Photo 2. The alternate route is plotted for emergency responders.

Photo 2. The alternate route is plotted for emergency responders.










The Level of Effect Tool allows users to select a source layer (e.g., flood, earthquake, chemical spill) to affect a layer of interest (e.g., critical infrastructure, Census data). The effect is based off a column from the source layer file, such as flood height, earthquake magnitude, or chemical concentration, and the level of that effect is based off the layer of interest's proximity to the source layer. Photo 3 shows a map containing the current situation, with the hazard plume highlighting the current predicted trend of the chlorine gas during a 12-hour timeframe. In this example, the chemical spill will be used as the source layer to contaminate a building footprint layer.

Photo 3. A 12-hour chemical spill contaminates the building footprint layer.

Photo 3. A 12-hour chemical spill contaminates the building footprint layer.










The result shows the building footprint will now contain a contamination level with respect to its location in the plume. The exact contamination level for each building can be found in the layer's attribute table.

Changing Course Quickly, Where It Makes Sense
Fast, accurate, and relevant information is generated and available where critical decisions must be made in dynamic environments where in every decision, a life could be at stake. By obtaining rapid information in a visual display, the decision maker can make informed decisions based on accurate, fast analytical results. This provides enough situational or battle space awareness quickly to change a course of action where it makes sense.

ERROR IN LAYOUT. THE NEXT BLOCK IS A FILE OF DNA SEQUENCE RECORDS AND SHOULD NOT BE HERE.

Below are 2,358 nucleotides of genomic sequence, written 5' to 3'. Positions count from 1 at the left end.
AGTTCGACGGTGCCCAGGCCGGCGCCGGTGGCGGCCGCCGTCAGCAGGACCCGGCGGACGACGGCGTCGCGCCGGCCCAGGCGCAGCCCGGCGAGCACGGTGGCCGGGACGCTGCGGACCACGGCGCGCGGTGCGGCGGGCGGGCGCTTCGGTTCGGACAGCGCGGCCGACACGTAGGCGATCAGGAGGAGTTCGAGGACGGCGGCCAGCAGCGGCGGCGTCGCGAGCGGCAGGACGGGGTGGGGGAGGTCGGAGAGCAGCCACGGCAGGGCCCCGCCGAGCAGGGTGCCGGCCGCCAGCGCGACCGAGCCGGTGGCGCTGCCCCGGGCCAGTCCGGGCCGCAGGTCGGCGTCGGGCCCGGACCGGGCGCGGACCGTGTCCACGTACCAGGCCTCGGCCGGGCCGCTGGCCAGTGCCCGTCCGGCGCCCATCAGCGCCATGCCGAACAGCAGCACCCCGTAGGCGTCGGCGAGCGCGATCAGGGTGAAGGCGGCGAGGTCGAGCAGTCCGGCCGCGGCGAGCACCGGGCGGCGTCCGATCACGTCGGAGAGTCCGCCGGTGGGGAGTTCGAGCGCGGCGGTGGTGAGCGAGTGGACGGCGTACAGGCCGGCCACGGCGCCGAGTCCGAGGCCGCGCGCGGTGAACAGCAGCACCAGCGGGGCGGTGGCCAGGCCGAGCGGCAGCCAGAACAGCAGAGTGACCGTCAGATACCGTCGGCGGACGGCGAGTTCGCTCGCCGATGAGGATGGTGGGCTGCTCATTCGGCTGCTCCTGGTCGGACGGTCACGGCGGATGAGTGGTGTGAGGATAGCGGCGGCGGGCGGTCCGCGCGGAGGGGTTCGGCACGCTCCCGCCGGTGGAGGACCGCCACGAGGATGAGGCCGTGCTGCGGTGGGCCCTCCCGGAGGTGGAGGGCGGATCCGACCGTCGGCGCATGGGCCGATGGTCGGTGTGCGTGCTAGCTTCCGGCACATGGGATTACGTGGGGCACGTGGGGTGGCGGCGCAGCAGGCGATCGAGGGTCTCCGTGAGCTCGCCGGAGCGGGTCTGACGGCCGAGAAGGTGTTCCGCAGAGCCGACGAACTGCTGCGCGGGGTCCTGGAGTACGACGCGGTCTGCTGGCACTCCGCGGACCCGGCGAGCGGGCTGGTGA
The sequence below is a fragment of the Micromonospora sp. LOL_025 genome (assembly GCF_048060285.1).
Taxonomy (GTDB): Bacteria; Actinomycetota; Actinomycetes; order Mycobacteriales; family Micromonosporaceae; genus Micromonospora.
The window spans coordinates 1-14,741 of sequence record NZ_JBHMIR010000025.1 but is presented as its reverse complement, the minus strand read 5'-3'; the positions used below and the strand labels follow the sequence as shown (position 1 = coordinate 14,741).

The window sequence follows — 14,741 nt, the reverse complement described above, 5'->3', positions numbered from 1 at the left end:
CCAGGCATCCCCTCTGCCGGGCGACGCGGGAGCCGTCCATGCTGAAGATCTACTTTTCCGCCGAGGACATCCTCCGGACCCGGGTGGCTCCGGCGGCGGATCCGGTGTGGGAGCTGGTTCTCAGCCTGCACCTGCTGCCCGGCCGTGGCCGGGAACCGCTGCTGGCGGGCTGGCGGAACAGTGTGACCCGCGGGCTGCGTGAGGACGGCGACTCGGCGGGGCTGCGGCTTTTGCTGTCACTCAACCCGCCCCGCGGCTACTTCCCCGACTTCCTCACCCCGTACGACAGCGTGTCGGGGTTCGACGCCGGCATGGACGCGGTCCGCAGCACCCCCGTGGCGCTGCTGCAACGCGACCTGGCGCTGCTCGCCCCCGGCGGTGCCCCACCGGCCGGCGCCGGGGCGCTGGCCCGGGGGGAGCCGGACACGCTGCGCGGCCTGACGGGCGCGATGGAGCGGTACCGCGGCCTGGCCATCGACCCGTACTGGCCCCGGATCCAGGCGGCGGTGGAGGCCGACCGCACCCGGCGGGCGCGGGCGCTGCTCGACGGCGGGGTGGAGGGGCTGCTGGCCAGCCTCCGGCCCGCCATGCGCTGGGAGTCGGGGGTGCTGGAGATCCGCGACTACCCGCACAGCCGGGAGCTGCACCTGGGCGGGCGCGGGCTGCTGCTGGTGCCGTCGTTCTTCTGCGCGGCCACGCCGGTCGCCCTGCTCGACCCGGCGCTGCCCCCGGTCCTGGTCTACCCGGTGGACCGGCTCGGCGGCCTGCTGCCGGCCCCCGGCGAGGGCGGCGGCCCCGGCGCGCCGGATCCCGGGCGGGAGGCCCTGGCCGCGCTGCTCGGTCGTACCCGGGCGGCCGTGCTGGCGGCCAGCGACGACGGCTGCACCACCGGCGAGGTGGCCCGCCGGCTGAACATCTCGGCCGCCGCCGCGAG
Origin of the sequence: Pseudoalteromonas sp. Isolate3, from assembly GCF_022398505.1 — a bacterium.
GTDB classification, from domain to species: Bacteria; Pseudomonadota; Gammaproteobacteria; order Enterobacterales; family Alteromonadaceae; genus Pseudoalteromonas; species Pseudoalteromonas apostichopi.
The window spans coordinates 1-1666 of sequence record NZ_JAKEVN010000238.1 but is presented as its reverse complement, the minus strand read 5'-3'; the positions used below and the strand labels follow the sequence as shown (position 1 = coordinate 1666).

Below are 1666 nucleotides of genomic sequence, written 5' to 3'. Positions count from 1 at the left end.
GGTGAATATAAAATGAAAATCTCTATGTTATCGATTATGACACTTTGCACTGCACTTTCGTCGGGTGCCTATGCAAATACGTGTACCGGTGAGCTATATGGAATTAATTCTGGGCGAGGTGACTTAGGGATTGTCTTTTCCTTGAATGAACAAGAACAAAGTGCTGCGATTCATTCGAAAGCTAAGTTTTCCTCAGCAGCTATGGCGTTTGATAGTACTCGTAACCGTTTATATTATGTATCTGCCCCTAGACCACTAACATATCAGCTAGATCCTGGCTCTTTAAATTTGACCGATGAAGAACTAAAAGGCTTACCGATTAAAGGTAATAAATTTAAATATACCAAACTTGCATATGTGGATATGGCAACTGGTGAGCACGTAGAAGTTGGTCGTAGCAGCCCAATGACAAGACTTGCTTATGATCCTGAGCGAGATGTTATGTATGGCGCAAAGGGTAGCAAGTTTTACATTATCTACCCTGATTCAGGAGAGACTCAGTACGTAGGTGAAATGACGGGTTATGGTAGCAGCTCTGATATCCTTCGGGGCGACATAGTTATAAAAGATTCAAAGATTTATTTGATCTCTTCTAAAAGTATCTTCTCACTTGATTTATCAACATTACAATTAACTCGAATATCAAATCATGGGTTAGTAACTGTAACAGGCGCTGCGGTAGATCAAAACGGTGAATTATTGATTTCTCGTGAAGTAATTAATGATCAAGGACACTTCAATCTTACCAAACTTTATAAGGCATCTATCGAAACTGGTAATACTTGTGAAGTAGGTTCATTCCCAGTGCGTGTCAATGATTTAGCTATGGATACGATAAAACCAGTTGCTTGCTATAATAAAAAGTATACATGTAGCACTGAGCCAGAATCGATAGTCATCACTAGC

• Don't find out a hurricane evacuation route will be flooded and cut off when there are already people on the route trying to leave.
  • Don't discover the triage center will be in the path of hazard plume after the chemical already has been released.
  • If you are driving into a high-threat area, you can change your course/path/trip in a manner that helps you avoid the threat.
  • If you are driving from point A to point B, you can avoid rising floodwaters, be diverted around a potential WMD incident, and identify potentially faulty bridges and dams. You can see which areas are isolated and the areas where people could be stranded or trapped.

Providing information about the extent to which an event affects critical infrastructure, key personnel, assets, and the civilian population, the software provides the tools for users from various focus areas to:

  • Plan. Identify and evaluate strengths, gaps, and weaknesses in daily operations and/or infrastructure.
  • Train. Solidify your response plan by "training how you operate." Returning to continuity of operations is the outcome of proper planning and mitigation.
  • Operate. Manage daily operations more efficiently with a fast and highly integrate-able geospatial solution.